Doctoral Student Earns Top Prize for Financial Policy Model
Jan. 9, 2013
Research with potential to help countries fine-tune their foreign exchange-rate policies has earned a Naveen Jindal School of Management doctoral student a top prize in a competition sponsored by an international scientific society.
Sandun Perera suggests a new model for nations to strategically enter international markets and manage exchange rates.
Sandun Perera, a PhD candidate and graduate teaching assistant, recently earned second place and a $300 prize from the Financial Services Section of the Institute for Operations Research and the Management Sciences (INFORMS). His research paper describes a new model for nations to determine the optimal times to enter the foreign-exchange market, the best trade approaches and the most advantageous changes to seek in currency exchange rates.
As detailed in “Market-Reaction-Adjusted Optimal Central Bank Intervention Policy in a Foreign Exchange Market,” Perera’s model offers better control of market timing and strategy, which can affect exchange-rate volatility and decrease expenses associated with a country entering the trading fray.
Bottom line, “the model can save money for a nation’s central bank if implemented properly,” Perera said.
One of Perera’s advisors, Jindal School Professor Alain Bensoussan, said Perera’s mathematics background was key to his work’s success.
“It is extremely gratifying to see that the award was given to a work using advanced mathematical techniques to solve an important real-life problem,” Bensoussan said.
Perera earned a doctorate in mathematics before coming to UT Dallas, where he became an operations management scholar studying the optimization of inventory policies, as well as problems in operations management finance, marketing and financial engineering.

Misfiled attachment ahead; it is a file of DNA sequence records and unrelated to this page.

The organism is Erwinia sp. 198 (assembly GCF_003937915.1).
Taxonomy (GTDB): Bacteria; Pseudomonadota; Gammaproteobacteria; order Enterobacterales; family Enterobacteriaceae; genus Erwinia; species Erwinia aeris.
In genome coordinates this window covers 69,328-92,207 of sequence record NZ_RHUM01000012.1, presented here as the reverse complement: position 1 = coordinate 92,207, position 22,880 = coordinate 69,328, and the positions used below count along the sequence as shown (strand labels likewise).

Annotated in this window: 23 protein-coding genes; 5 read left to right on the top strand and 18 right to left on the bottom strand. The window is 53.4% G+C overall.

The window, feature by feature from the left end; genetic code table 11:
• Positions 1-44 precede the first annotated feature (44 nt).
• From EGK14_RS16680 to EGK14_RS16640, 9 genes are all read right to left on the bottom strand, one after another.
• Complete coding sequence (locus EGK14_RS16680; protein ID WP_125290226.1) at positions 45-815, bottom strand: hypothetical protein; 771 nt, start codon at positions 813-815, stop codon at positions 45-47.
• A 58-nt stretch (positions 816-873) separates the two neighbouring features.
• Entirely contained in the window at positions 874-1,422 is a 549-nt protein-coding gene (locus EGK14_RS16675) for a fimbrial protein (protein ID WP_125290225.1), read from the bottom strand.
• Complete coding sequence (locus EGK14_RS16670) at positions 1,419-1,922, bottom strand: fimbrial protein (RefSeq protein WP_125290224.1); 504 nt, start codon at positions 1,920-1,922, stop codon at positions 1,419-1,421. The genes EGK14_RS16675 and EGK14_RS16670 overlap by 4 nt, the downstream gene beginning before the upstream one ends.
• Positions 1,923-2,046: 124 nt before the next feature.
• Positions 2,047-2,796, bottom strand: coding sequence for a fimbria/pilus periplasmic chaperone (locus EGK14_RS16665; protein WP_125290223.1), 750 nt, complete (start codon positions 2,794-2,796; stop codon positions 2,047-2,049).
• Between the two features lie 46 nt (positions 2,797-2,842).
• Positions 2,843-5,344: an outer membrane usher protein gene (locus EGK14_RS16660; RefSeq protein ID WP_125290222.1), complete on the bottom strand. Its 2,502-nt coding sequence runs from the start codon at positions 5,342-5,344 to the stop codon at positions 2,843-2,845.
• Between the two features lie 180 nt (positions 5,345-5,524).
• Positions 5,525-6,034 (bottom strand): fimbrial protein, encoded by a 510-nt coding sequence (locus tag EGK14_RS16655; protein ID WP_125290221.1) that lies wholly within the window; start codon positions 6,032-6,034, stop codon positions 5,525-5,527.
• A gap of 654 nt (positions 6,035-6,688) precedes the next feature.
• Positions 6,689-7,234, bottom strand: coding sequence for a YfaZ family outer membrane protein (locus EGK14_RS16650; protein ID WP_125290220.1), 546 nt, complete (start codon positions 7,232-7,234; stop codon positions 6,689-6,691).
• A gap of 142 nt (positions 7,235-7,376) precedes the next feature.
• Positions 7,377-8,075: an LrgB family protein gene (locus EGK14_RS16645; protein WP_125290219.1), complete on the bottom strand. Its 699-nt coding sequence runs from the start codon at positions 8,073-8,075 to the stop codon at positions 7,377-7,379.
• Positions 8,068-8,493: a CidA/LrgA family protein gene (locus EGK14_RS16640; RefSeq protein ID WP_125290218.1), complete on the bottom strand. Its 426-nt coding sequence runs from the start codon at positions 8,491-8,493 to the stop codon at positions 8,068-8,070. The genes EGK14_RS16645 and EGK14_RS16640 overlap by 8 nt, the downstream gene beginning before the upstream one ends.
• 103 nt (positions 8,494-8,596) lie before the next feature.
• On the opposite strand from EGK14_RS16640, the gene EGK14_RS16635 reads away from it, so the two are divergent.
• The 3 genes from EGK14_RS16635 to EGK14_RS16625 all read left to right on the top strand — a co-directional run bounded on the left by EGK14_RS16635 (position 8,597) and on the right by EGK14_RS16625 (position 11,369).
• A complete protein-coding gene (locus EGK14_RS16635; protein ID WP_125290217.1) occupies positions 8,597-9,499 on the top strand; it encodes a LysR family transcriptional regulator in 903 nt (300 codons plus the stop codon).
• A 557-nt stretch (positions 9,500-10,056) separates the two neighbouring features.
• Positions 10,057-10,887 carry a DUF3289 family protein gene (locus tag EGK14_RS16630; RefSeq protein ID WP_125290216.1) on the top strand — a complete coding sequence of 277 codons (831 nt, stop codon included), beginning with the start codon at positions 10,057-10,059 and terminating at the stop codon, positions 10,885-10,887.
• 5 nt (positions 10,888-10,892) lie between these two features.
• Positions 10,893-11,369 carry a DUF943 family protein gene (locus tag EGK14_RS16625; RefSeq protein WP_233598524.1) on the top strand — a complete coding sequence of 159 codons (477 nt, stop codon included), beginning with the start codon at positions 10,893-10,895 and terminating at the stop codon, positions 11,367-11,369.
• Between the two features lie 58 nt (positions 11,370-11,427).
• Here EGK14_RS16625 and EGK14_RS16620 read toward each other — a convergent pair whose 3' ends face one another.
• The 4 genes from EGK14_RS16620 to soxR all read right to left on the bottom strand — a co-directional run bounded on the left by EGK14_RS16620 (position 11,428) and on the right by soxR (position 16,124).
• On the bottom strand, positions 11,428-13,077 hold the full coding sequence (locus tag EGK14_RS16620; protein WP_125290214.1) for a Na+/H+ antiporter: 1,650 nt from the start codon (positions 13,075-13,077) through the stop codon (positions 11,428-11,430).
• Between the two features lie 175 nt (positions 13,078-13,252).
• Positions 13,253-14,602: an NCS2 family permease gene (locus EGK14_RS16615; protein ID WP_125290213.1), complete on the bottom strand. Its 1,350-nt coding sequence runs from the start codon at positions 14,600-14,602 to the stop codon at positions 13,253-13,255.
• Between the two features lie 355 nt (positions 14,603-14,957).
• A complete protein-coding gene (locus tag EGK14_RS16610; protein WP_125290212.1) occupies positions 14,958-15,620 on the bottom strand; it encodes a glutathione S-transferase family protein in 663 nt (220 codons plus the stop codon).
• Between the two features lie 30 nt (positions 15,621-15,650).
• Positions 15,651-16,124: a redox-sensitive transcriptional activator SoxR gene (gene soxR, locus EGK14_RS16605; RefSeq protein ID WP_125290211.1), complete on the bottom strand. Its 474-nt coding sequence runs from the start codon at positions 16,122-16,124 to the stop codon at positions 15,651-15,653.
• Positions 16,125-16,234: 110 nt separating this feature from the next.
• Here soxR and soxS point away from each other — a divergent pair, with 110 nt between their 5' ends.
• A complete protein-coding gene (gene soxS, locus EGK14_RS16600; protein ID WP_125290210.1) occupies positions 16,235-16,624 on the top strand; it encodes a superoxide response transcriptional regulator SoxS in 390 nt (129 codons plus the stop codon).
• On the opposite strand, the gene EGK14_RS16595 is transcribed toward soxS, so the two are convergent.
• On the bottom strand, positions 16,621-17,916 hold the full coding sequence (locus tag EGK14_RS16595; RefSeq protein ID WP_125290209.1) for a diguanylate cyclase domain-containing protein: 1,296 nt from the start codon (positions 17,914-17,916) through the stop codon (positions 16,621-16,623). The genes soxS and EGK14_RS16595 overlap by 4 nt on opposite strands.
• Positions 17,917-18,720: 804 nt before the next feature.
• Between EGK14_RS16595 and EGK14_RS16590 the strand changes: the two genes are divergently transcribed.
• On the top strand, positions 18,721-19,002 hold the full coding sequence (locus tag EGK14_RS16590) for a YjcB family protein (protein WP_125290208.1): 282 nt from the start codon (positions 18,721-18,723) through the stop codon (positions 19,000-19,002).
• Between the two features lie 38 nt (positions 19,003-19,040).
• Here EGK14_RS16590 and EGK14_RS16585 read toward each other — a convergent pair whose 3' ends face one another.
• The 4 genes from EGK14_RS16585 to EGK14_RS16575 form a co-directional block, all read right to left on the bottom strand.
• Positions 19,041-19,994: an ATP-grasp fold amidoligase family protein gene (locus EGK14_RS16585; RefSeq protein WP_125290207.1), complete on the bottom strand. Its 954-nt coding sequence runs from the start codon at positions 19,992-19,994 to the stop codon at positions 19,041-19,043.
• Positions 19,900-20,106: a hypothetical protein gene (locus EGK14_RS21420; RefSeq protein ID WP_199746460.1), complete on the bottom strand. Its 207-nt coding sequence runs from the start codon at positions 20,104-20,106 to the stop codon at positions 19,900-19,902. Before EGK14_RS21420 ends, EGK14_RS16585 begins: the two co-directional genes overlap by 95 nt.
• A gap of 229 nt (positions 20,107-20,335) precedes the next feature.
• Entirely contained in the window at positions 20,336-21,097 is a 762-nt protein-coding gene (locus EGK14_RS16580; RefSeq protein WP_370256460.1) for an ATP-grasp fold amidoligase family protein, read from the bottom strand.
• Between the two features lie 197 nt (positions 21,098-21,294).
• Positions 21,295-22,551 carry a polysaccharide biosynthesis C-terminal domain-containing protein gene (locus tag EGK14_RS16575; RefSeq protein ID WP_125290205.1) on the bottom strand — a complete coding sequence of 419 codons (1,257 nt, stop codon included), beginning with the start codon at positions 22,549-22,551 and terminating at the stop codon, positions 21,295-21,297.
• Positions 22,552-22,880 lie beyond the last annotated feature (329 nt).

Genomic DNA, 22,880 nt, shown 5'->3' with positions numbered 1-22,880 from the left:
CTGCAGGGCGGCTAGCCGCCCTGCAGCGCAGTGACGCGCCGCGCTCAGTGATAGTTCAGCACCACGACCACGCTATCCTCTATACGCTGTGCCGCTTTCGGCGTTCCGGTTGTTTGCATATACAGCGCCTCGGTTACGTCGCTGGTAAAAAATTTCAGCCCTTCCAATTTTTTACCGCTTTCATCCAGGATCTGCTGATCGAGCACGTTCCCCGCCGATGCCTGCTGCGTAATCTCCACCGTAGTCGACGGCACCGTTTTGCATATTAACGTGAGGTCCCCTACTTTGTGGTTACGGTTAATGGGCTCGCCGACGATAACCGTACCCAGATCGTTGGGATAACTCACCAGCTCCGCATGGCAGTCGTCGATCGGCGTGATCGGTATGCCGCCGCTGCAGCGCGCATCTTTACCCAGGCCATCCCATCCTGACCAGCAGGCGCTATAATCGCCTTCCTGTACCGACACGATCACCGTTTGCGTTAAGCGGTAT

He has used both math and finance skills to study the foreign-exchange market for years. His interest intensified after the March 2011 Tohoku earthquake and tsunami. Afterward, Japan’s central bank sought international support for an intervention to weaken the yen to help exports.
In dissecting the internal workings of such actions, Perera discovered a major flaw: Earlier intervention models had failed to consider exchange-market reaction to central-bank interventions.
“There was empirical evidence to support that there are market reactions, but no theoretical models existed to capture the reactions,” he said.
When the market observes and reacts to interventions, Perera’s model gives the intervening country better information about when and how to enter trading. It also gives more control over related costs and the amount of change to seek in the rates.
Aided by Dr. Bensoussan, UT Dallas Professor Suresh Sethi and Florida Atlantic University Associate Professor Hongwei Long — all co-authors of his paper — Perera incorporated market reactions to create an improved intervention model.
The new model has other potential applications. Perera said it can also be used to solve cash-management problems in mutual funds when fund managers take unexpected actions that prompt investor reaction, such as making large deposits or withdrawals.
Perera, who plans to pursue a college teaching career after graduation, said the recent recognition is very gratifying because “INFORMS is like the temple of operations management.”
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